Dr. Jeffrey L. Cummings, director of the UCLA Alzheimer’s Disease Center, said that judging from the coherence of Reagan’s letter, he appears to be in the early stages of the disease.

Cummings said he expected that the announcement would focus attention on Alzheimer’s disease as news of Earvin (Magic) Johnson’s illness in 1991 did on AIDS.

About 4 million Americans suffer from Alzheimer’s disease, which is characterized by a progressive loss of mental function, including memory and language. About 100,000 people die of the disease each year.

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As many as 50% of those over 85 are thought to have Alzheimer’s, although it can also strike people in their 40s or 50s.

The average time from diagnosis to death is generally seven to 10 years, although some may die sooner and some may live as long as 20 years.

The disease has three phases.

During the first stage, a patient notices some forgetfulness, which can create anxiety or depression. Then, in the second stage, the forgetfulness intensifies into severe memory loss, particularly short-term memory. The third stage entails severe confusion and disorientation, with some patients experiencing hallucinations and paranoid delusions. They may become childlike, violent or demanding. At this point, they are often unable to take care of themselves, needing full-time caretakers or placement in a nursing home.

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Alzheimer’s can be hard to diagnose. Similar symptoms can be caused by a variety of physical diseases, including a tumor, strokes, hypothyroidism, pernicious anemia or Vitamin B-12 deficiencies.

The disorder’s most distinguishing characteristic is the presence of rock-hard plaques and tangles in the brain, through which a definitive diagnosis can be made after death.

Times staff writer David Lauter and wire services contributed to this story.

Reagan’s Letter

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Text of letter written by former President Ronald Reagan announcing he has Alzheimer’s disease:

“My Fellow Americans,

“I have recently been told that I am one of the millions of Americans who will be afflicted with Alzheimer’s Disease.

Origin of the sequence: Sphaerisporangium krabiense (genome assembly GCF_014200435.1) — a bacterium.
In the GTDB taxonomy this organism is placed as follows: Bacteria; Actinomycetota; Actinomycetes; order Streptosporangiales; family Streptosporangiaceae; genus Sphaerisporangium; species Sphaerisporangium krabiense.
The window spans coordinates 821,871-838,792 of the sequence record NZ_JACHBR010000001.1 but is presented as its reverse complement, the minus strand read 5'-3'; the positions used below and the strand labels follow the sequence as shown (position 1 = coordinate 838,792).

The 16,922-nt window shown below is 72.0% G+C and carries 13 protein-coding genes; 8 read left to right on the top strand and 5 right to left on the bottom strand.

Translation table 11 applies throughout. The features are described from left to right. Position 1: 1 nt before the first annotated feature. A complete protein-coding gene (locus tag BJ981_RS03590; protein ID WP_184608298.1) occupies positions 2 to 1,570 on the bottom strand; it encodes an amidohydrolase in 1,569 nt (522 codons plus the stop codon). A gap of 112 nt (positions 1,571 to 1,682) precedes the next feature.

“Upon learning this news, Nancy and I had to decide whether as private citizens we would keep this a private matter or whether we would make this news known in a public way.

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“In the past Nancy suffered from breast cancer and I had my cancer surgeries. We found through our open disclosures we were able to raise public awareness. We were happy that as a result many more people underwent testing.

“They were treated in early stages and able to return to normal, healthy lives.

“So now, we feel it is important to share it with you. In opening our hearts, we hope this might promote greater awareness of this condition. Perhaps it will encourage a clearer understanding of the individuals and families who are affected by it.

“At the moment I feel just fine. I intend to live the remainder of the years God gives me on this earth doing the things I have always done. I will continue to share life’s journey with my beloved Nancy and my family. I plan to enjoy the great outdoors and stay in touch with my friends and supporters.

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“Unfortunately, as Alzheimer’s Disease progresses, the family often bears a heavy burden. I only wish there was some way I could spare Nancy from this painful experience. When the time comes I am confident that with your help she will face it with faith and courage.

“In closing let me thank you, the American people for giving me the great honor of allowing me to serve as your President. When the Lord calls me home, whenever that may be, I will leave with the greatest love for this country of ours and eternal optimism for its future.

“I now begin the journey that will lead me into the sunset of my life. I know that for America there will always be a bright dawn ahead.

“Thank you, my friends. May God always bless you.

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“Sincerely, Ronald Reagan.”